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Common Sense reaches High Court – Myriad cannot patent BRCA1/2 genes

March 27, 2012 1 comment

For while Myriad Genetics, Inc was a lice in the pelt of breast cancer research and breast cancer treatment, as they had the patent for two common genes associated with breast cancer: BRCA1 and BRCA2. Their logic was that because they isolated the gene via cloning and PCR, they created a new and unique product: cloned BRCA1 and BCRA2. Any molecular biologist can teach a high school kid to isolate and clone any gene in the human body, but this logic was to deaf ears at the legal team of Myriad Genetics. To test if you might be a carrier of a variant of BRCA1 or BRCA2 that would greatly increase your chance of getting breast cancer you had to cough up $3000 for a simple genetic test that cost by itself no more than $50 to perform.

Last year Myriad won a court battle between logic (or common sense if you will) and their own financial interest. Their focus on the cloning step was perceived as nothing but insulting to anyone familiar with common cloning protocols, but it was convincing on legal grounds in the mind of the Court of Appeals for the Federal Circuit. Until today, as the High Court reversed the previous court decision, which was an overrule of another court battle.

Another ethical issue is: how can a corporation own a naturally occurring generally defined gene? First of all, every human and all its close relatives, including mice and rats have a BRCA1 and BRCA2 gene. Does Myriad before today own all these genes in each individual of each species? If it only applies to human cases, how different would a gene variant be to considered to fall under Myriad’s patent? If a gene duplication event would take place, would Myriad be able to sue this individual for having an extra copy of their patented gene?

Although this legal battle was won by common sense, Myriad will surely appeal the high court’s ruling, as their entire company in based on their patented ownership of  BRCA1 and BRCA2.

Categories: Recent News

BMCDB SSS: Haifeng Wang “The anaphase B switch in mitosis: the role of kinesin-13 “

March 27, 2012 Leave a comment

BMCDB Student Seminar Series

 

Haifeng Wang (Scholey lab)

 

The anaphase B switch in mitosis: the role of kinesin-13

 

This Wednesday  28 March

1:10-2 PM

LSA 1022

Delicious and semi nutritious free pizza!!!

This is not only a great opportunity to meet and keep in contact with your fellow students from different years and learn about what student speakers are doing, in specific for 1st years.

Your participation is the only way this seminar series will succeed!

See you all at 1pm.

-Daniël and Ralph

 

The schedule for this quarter is:

Spring 2012

Mar 28 – Haifeng Wang

Apr 11 – Brian Avanzino

Apr 25 – Alan Lombard

May 09 – Kristen Beck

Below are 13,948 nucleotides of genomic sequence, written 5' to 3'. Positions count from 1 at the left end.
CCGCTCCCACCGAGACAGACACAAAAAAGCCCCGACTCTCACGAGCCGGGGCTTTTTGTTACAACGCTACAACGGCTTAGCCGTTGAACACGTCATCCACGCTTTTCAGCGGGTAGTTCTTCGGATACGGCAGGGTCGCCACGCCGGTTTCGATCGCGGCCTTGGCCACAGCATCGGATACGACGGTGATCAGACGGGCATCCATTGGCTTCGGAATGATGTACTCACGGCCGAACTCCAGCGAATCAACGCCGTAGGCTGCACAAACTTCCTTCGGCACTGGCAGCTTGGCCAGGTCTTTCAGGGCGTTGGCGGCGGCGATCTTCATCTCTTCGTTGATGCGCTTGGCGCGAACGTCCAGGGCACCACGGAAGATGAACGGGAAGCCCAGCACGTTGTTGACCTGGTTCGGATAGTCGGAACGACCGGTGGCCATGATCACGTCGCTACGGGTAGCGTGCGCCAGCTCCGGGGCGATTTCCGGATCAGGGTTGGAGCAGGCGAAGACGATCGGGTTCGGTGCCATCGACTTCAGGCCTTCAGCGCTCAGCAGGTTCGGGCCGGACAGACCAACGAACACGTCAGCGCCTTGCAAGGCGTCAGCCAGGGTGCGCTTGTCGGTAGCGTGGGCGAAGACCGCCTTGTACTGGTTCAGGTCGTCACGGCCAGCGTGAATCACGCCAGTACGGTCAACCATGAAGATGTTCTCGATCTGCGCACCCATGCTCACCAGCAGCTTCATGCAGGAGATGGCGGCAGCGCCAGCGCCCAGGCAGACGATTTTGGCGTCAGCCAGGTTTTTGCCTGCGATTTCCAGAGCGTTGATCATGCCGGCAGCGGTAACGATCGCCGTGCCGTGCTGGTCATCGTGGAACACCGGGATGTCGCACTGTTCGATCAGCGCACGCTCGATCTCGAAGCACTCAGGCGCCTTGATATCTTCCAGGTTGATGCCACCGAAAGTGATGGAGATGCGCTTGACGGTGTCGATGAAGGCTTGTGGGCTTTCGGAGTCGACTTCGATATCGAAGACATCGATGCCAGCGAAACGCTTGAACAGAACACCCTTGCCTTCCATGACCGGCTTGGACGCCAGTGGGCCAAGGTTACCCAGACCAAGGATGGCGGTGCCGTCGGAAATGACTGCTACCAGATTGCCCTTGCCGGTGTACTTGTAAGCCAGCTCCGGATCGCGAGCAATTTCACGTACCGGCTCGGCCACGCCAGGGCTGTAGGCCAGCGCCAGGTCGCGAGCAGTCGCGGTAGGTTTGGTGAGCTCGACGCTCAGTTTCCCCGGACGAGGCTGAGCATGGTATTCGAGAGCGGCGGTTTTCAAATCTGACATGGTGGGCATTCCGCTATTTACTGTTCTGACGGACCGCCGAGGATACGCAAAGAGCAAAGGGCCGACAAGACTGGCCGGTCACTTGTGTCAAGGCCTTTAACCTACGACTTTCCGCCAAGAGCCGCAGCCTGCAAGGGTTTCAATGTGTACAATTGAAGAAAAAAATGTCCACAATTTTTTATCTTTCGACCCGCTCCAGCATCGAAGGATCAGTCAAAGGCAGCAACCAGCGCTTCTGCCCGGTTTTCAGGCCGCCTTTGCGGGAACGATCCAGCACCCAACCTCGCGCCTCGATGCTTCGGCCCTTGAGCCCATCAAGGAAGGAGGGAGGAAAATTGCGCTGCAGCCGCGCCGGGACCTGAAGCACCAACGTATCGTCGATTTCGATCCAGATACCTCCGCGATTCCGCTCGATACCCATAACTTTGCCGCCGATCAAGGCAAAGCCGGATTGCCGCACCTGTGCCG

May 23 – Damian Guerra

Want to learn more about wine or grapes?

March 27, 2012 2 comments

Here is a great resource for you! A massive glossary of viticulture and enology terms hosted by eViticulture.

Whether you are an enophile, a plant nerd, or just a casual wine drinker there are definitions on here that will increase your depth of understanding, and maybe even lead to some better questions next time you go wine tasting!

Here are some examples from the glossary:

Bilateral cordon: Extensions of the trunk in the form of two permanent horizontal branches each supported by a wire, extending in opposite directions and from which fruiting positions originate. Examples are high cordon, with downward shoot orientation, and low cordon, with vertical shoot positioning.

Botrytis: Botrytis bunch rot or gray mold is a fungal disease that infects fruits and occasionally shoots and leaves; caused by Botrytis cinerea. The benevolent form is known as “noble rot” and is responsible for some of the world’s finest sweet wines.

Chaptalizing: The addition of sugar to the must or juice before fermentation to make up for deficiencies in vine-ripened sugar levels.

ELISA: Acronym for Enzyme-linked immunosorbant assay. A test that can be used to confirm the presence of specific proteins signifying the presence of certain pathogens.

Lees: The solid sediments (such as dead yeast, seeds, and pulp) left after fermentation. These will be deposited at the bottom of the fermenting barrel or tank. Different winemaking methods are used to manage the lees.

Methoxypyrazines: A class of chemical compounds that produces herbaceous odors (e.g,. green bell pepper). In white wine (e.g., Sauvignon blanc), the odors can be desirable. However, in red wines (e.g., Cabernet Sauvignon) high levels of methoxypyrazines are very undesirable.

Sulfites: Sulfur-based compounds that occur naturally during wine fermentation, but are also often added before, during, or after fermentation. They protect wine from oxidation and the activity of undesirable microorganisms, particularly bacteria. Sulfites are typically added at higher levels to white and/or sweet wines to prevent browning and/or spoilage.

Titratable acidity: Acidity of a juice, must or wine determined from the amount of base needed to titrate the wine to a specific end point pH. Usually sodium hydroxide (NaOH) is used for titration to an end point pH of 8.2 in the US and 7.0 in France. Titratable acidity is reported in g/L tartaric acid equivalents and often abbreviated as TA.

Vitis vinifera: European grape native to the Mediterranean and Central Asia. Also known as Old World or European grapes. Also see American grape.

 

Categories: Interesting link, UC Davis
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